* USD hits three-week peak on JPY, steady elsewhere
* KRW dips on N. Korea tension
* Ethereum hits record peak
* Graphic: World FX rates https://tmsnrt.rs/2RBWI5E
SINGAPORE, May 3 (Reuters) - The dollar clung to a recent
bounce on Monday as investors made a cautious start to a week
crammed with central bank meetings and big-ticket U.S. economic
data, waiting for clues on the outlook for global inflation and
for policymakers' responses.
Trade was thinned by holidays in Japan and China, which kept
a lid on volatility, leaving the greenback to trade where it
settled after a Friday leap. It held at $1.2020 per euro
and crept to a three-week high of 109.58 yen.
The dollar index, measured against six major
currencies, held at 91.322.
The index dropped 2% through April as a positive view of
global recovery prospects lifted trade-exposed currencies at the
dollar's expense, but bounced with upbeat U.S. consumption data
"We expect the dollar to trend lower because of the
improving global economic outlook," said Commonwealth Bank of
Australia analyst Kim Mundy in an emailed note.
"Nevertheless," she said "the risk of short bouts of dollar
strength remain if solid data push U.S. Treasury yields
The Australian and New Zealand dollars were marginally
firmer on Monday, though not enough to recoup a dip suffered on
The Aussie rose 0.1% $0.7718 to trade around its
20-day moving average, while the kiwi edged 0.2% higher
to $0.7171, also just above its 20-day moving average. Sterling
steadied at $1.3825.
Elsewhere in Asia China's yuan drifted lower to 6.4781 per
dollar in offshore trade following hawkish remarks from U.S.
Secretary of State Antony Blinken.
The South Korean won hit a one-week low after North
Korea vowed it would respond to what it regards as hostile U.S.
policy, while pressure for a national lockdown in India pushed
the rupee a little lower.
In crypto markets, ethereum broke past $3,000 to post a
fresh record peak of $3,061.17.
Purchasing Managers Index figures for manufacturers were
positive in Asia on Monday and those due later on Monday are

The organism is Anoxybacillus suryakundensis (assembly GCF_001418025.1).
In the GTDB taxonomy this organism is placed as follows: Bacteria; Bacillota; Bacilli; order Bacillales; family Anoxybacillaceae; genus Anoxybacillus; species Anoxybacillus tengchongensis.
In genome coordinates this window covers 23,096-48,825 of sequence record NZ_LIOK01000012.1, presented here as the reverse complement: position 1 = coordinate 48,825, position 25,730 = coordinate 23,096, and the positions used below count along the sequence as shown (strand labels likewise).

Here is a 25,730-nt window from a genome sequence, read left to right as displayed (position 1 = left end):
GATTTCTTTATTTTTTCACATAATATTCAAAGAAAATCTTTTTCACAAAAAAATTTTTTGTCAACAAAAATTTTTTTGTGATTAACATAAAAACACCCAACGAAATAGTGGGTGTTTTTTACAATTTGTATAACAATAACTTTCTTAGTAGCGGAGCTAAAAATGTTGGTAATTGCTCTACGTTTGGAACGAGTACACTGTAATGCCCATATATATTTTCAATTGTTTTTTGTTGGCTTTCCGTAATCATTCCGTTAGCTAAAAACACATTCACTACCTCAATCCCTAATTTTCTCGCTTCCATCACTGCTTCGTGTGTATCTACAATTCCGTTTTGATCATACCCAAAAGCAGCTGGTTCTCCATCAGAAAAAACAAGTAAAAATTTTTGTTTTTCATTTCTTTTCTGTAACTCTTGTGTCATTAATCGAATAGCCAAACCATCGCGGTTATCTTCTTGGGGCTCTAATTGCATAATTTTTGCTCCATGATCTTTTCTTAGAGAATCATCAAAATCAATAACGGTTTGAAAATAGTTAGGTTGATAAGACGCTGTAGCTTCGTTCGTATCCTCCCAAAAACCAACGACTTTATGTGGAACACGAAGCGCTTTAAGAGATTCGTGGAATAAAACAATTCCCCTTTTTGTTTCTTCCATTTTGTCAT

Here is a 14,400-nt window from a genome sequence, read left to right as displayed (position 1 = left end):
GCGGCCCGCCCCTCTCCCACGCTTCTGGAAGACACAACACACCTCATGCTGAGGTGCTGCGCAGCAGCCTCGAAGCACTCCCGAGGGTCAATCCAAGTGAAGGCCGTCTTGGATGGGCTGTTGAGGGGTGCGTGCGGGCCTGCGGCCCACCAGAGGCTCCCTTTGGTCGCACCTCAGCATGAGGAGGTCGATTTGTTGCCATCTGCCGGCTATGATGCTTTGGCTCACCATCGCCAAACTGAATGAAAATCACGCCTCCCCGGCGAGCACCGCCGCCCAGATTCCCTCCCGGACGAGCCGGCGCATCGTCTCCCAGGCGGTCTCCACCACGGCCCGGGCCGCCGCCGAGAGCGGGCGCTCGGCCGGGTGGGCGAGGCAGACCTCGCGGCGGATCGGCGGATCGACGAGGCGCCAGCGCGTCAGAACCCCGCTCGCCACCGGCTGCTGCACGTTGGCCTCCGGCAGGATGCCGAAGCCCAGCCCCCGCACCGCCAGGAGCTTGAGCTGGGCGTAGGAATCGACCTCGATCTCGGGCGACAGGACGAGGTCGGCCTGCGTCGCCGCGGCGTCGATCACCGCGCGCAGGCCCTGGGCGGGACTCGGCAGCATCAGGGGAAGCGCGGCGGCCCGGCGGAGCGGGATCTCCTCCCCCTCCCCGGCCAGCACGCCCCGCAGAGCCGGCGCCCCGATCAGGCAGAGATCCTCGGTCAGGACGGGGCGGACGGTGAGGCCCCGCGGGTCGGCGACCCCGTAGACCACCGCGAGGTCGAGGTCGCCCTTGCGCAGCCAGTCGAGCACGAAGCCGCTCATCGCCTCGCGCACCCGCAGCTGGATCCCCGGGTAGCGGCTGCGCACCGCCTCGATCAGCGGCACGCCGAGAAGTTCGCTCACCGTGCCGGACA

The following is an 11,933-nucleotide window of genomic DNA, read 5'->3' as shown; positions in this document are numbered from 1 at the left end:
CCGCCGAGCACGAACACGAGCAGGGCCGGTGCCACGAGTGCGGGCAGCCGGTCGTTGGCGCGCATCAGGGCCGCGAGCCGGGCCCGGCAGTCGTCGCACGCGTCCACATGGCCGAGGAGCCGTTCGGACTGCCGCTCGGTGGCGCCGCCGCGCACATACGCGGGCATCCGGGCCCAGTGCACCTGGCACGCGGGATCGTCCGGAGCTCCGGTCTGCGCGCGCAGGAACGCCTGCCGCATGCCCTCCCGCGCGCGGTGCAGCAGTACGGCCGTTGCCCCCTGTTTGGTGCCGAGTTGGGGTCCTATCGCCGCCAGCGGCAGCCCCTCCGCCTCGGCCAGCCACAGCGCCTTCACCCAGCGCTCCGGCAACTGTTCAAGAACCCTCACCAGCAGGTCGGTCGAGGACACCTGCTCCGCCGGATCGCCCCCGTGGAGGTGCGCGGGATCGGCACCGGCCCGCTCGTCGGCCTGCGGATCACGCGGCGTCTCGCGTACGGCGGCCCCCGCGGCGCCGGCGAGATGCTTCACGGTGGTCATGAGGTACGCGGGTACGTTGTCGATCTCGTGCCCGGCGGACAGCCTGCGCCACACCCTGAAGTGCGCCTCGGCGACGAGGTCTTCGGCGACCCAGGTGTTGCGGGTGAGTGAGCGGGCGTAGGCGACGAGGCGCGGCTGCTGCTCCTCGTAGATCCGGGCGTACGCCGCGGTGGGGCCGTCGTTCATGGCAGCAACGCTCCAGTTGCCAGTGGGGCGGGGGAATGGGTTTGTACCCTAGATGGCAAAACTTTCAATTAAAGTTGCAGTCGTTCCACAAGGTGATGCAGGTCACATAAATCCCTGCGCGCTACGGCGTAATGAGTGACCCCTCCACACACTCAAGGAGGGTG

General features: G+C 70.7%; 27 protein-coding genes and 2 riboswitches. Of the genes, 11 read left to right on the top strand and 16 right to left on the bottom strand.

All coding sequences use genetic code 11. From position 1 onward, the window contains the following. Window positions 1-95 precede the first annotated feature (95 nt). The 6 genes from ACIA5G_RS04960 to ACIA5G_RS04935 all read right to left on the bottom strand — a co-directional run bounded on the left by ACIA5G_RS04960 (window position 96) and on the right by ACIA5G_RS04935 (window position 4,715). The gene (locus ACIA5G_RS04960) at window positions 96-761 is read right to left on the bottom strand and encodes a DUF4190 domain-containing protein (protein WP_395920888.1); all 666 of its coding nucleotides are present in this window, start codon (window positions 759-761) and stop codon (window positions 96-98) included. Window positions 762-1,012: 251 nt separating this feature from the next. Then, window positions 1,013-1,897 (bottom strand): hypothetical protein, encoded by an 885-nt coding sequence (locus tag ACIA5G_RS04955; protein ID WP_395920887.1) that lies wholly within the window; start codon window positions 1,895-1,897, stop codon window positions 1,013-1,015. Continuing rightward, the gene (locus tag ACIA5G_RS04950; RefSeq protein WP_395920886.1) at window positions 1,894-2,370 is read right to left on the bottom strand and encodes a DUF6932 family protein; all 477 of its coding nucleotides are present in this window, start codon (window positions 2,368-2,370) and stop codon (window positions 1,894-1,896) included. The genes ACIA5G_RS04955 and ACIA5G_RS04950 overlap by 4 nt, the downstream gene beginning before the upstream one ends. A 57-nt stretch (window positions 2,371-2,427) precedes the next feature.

expected to show growth picking up speed in Europe and the
United States. However the week's major focus will be on U.S.
manufacturing surveys due Wednesday and April labour market
numbers on Friday.
Forecasts are that 978,000 jobs were created in the month.
However analysts say the market response to a surprise either
way may be hard to guess, as investors have begun to fret that
strong data may prompt central bankers to taper their support.
"The risk is for a hotter number," said Chris Weston, head
of research at broker Pepperstone in Melbourne.
"But will good numbers lead to a broad risk-off vibe, as
traders' price in higher rate expectations, and the dollar
rallies," he added. "I suspect we're getting to a point where
really good data could start to become bad for markets."
Dallas Fed President Robert Kaplan caused a stir on Friday
by calling for beginning the conversation about tapering,
although Federal Reserve Chair Jerome Powell has been clear that
he is likely to be patient.
Powell is due to speak later on Monday and will be followed
by a raft of Fed officials this week. Central bank policy
meetings are also scheduled this week in Australia, Britain and
In Australia, no policy changes are expected on Tuesday
although traders will look to a speech by deputy Reserve Bank of
Australia governor Guy Debelle on Thursday for insight into the
bank's thinking around its bond purchases outlook.
Asset purchases are likewise the focus when the Bank of
England meets on Thursday, as well as perhaps an upgrade of its
economic outlook, while Norges Bank - which projects hiking
rates this year - is expected to stick with its hawkish tone.
(Reporting by Tom Westbrook
Editing by Shri Navaratnam)